Mads Pedersen writes name in history with Grand Tour stage win triple at Giro d'Italia
Six riders started this year's Giro d'Italia with dreams of adding their name to the illustrious list of those who have won stages at all three Grand Tours. On stage 6 it was Mads Pedersen who achieved the feat, sprinting to the win in Naples to add a Giro stage to his win at last year's Tour de France and Vuelta a España.
The former world champion was the quickest finisher from the peloton which caught and passed fellow Tour and Vuelta stage winner Simon Clarke – along with fellow breakaway survivor Alessandro De Marchi – just 250 metres from the line.
It was a painful blow for the two veterans but one that saw the Trek-Segafredo sprinter become the 105th rider in history to add a stage win at all three Grand Tours to his palmarès.
He's the first man to do it since Rigoberto Urán at the Vuelta last year and one of the quickest riders of all time to knock out all three stages. The 300 days between his wins in Saint-Etienne last July and in Naples rank second only behind Daniele Bennati’s 291 days from 2007 to 2008, while Miguel Poblet’s 320 days between 1955 and 1956 rank third.
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So close, so far: Clarke, De Marchi caught in sight of finish line at Giro d'Italia
As it happened: Breakaway heartbreak as Pedersen wins Giro d'Italia stage 6
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"It's really special to make a stage victory in each of the Grand Tours, and finally I could take one here in Italy as well," Pedersen said, having recorded second and third places earlier in the race.
"The team did really amazing today, they were working so hard to make this happen. It was a really tough day, a short day, but really tough. The two guys in front made it really hard for us and I feel sorry for them because they did so good today, but I'm also really happy that I could pay back the boys for their effort with the victory."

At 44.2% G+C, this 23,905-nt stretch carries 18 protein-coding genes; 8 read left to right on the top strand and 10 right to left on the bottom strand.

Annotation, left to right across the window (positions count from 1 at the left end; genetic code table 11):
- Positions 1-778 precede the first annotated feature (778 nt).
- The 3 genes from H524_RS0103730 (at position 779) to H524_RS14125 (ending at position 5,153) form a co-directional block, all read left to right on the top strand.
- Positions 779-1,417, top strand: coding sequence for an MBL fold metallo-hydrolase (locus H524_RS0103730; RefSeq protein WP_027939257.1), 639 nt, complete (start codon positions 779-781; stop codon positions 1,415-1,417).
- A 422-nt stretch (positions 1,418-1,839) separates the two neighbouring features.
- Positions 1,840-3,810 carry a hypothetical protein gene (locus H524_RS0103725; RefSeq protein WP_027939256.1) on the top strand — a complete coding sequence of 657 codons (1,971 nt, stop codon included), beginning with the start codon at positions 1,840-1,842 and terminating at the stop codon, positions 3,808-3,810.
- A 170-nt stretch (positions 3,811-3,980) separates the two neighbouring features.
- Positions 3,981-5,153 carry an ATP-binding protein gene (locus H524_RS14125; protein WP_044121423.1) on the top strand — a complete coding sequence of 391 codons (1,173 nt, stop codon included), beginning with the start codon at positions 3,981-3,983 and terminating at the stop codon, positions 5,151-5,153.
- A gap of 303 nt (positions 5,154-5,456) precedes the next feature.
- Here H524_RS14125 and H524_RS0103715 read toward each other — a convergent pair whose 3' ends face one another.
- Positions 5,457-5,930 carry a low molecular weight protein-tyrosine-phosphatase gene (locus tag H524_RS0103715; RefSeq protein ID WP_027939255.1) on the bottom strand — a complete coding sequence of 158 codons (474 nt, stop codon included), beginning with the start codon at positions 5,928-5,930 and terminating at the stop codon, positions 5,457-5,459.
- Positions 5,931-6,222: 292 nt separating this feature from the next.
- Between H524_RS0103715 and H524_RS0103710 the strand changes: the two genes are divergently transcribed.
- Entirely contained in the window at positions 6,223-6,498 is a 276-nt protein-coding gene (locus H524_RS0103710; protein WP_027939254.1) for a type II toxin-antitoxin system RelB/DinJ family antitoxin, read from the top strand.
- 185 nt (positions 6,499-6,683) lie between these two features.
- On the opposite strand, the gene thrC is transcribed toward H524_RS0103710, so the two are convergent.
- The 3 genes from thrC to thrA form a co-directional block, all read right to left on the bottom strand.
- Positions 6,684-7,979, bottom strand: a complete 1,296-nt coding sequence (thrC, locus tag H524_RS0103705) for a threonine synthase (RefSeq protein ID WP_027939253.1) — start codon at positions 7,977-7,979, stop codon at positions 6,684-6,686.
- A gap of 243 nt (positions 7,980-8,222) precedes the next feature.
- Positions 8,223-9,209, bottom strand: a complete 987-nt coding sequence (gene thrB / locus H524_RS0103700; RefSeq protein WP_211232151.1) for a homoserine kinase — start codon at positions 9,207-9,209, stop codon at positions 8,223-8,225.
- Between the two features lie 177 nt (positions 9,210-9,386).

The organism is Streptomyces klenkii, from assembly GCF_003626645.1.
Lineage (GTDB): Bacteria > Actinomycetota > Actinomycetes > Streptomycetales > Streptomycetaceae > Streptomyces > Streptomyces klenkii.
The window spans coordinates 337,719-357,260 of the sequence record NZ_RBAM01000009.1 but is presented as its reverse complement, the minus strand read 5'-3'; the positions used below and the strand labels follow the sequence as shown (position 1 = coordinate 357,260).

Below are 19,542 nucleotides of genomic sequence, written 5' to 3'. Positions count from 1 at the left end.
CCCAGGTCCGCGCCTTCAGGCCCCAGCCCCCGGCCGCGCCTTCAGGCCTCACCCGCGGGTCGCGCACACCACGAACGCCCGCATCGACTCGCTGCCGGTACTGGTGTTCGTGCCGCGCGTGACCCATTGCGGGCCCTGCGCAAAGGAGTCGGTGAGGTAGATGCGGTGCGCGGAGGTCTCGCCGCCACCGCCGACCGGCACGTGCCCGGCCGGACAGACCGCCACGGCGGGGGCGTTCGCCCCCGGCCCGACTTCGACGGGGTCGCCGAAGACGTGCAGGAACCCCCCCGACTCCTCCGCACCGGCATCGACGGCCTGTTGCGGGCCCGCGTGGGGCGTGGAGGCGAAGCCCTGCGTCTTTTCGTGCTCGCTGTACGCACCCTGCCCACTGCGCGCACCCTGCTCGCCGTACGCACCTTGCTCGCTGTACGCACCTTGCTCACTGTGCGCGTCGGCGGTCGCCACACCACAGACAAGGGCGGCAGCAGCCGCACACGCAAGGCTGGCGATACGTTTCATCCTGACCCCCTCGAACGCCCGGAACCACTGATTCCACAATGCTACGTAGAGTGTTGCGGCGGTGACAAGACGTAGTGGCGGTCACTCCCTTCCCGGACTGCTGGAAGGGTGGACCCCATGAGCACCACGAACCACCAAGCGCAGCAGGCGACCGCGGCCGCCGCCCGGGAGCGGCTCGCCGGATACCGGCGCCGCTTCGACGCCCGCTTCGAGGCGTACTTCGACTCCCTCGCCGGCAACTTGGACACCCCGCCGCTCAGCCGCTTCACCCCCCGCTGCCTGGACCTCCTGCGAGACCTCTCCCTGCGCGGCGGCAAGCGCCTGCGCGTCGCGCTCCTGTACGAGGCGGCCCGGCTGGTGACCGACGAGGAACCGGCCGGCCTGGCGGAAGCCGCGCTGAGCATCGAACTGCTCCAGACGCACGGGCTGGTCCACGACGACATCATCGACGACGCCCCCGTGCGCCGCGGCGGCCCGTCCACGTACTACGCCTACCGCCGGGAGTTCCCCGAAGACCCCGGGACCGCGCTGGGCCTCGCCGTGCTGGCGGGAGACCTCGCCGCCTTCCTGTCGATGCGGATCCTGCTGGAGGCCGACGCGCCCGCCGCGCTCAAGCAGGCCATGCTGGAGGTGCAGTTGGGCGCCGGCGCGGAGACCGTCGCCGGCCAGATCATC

Pedersen, who beat maglia ciclamino Jonathan Milan (Bahrain Victorious) to the line in the long sprint, in the process closing to within 27 points of the jersey, said that his Trek-Segafredo team was among several of the sprint squads to use all their riders in the chase.
"For a long time, I didn't think we would catch them, but we did with like 300 meters to go. It was pretty close in the end. For a long time, they had two minutes and we really had to use basically everyone, and not just us. All the sprinters had to use all the guys they had available, it was really not easy to catch them.
"I wanted to open a long sprint because we still had to catch these guys, but luckily for me Gaviria did it first, so I had someone in front to try to catch. It was pretty tough because he came with a good kick and got a good gap, but I also know I can do a long sprint, so I hoped he would hit the wall and I could come past."
Pedersen can now count himself among a list of Grand Tour history-makers stretching back to the first riders to complete the triple – Fiorenzo Magni and Bernardo Ruiz at the 1955 Giro d'Italia.
Names like Eddy Merckx (64 stages across all three Grand Tours), Mario Cipollini (57) and Mark Cavendish (53) lead the way in the list, which includes 18 active riders.
Along with Clarke, Magnus Cort (EF Education-EasyPost), Sepp Kuss (Jumbo-Visma), Warren Barguil (Arkéa-Samsic), and Pedersen's teammate Bauke Mollema all have the chance to add their name to the list this month.
Only three men have won a stage at all three Grand Tours in the same year – a feat Caleb Ewan attempted two years ago. Miguel Poblet, Pierino Baffi and Alessandro Petacchi (with a mammoth 15 stages in 2003) stand above the rest, and maybe pose the next Grand Tour stage win challenge for Pedersen.